Spring comes late to Nanai country in the Russian Far East. Ice on the nearby Amur River can be three feet thick after a winter where temperatures plummet to 40 degrees below zero. Yet life thrives here. Ice fishermen find success even on the coldest days.
In the bustling village of Troitskoye, parents don’t push strollers. They pull sleds. And inside the Full Gospel Church, about 25 believers gather to worship. The congregation reflects the area’s mix of people—the ancient Nanai culture and the modern Russian culture.
The main road runs parallel to the Amur River through a vast birch forest. Villages are about 12 miles apart, originally spaced as winter resting points for horses and riders.
Fishing frames life for most in this region. In September, when the red salmon run, everyone is at the river. A few weeks work provides families with enough fish for the long winter and beyond. For those who fish commercially, it provides income.
Commissioned by Wycliffe Russia, three men on a language survey team—Anton, Timur and Misha—were sent to learn more about the Nanai people of Siberia and their language. They sought to make key contacts and look for believers among the people. They also desired to get to know their language and culture, and see firsthand the local realities of the Nanai people’s lives.
When they arrived at a certain Nanai village, they were welcomed by a leader who was a Christian. The leader’s mother, however, was not a Christian and she did not approve.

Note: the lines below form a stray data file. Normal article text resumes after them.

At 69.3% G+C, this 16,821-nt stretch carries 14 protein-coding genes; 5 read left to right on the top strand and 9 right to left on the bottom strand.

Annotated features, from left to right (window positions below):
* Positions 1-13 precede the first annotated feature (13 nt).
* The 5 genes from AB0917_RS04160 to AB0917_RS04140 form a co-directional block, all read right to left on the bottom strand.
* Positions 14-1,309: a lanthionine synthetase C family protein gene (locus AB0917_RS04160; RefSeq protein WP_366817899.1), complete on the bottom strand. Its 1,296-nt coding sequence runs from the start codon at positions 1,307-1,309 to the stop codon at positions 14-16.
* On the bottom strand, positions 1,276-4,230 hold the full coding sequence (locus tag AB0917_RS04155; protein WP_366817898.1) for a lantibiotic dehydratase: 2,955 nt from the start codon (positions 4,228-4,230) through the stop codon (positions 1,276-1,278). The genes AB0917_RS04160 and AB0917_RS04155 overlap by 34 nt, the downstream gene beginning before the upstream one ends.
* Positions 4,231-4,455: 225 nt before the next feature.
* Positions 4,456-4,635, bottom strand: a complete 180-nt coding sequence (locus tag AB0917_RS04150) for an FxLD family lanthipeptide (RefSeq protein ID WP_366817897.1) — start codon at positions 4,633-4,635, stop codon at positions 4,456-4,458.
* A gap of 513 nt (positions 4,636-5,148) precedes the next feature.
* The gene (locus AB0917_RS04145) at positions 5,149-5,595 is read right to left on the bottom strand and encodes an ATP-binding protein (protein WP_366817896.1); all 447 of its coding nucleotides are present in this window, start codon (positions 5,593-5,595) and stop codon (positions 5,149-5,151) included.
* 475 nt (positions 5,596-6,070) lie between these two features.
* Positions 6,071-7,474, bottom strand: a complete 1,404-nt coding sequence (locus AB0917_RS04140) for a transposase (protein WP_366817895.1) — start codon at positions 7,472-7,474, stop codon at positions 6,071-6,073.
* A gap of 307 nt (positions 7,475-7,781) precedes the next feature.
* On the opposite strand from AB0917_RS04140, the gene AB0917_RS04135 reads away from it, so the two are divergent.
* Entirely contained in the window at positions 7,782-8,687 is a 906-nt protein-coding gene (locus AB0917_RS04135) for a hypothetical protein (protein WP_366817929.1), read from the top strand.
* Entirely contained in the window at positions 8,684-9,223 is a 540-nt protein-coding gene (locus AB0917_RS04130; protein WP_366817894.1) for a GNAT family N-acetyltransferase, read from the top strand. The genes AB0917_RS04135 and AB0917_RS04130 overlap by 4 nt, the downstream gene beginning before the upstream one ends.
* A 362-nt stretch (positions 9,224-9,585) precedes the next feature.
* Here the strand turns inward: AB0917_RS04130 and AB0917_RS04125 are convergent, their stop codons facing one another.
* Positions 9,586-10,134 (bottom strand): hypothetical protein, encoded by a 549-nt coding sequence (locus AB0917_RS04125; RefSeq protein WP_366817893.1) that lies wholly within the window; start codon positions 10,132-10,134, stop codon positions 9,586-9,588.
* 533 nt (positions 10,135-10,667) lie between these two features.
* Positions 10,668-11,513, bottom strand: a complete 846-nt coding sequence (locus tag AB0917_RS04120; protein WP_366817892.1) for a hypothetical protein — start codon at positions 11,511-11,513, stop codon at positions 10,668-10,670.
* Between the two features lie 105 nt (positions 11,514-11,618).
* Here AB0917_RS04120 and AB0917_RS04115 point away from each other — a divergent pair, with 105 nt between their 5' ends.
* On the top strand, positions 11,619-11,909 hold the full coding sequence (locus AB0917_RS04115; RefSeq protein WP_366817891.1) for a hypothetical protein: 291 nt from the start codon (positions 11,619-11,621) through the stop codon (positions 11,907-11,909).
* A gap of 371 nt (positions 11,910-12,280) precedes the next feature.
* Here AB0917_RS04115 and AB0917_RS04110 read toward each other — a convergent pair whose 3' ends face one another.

Earlier in their travels, Anton and his friends had been delayed because of the weather, and so they had used webonary.org to create a Nanai audio dictionary, using data they had recorded in a previous village. They sat down with some folk from the current village and demonstrated the dictionary to them. A small crowd gathered, including the disapproving mother. She was not a believer, but she was passionate about her Nanai language. She was surprised to find that Anton and his friends were also passionate about her Nanai language. Therefore, she accepted them and was willing to be their friend.
They sat with the people for hours and hours, discussing the language and the ideas they had for training local Nanai people to craft and memorize Bible stories in the Nanai language. The subject of the conversation eventually moved on to God. The leader’s mother listened intently, no longer disapproving. Because these visitors were interested in her language, she was now interested in their God.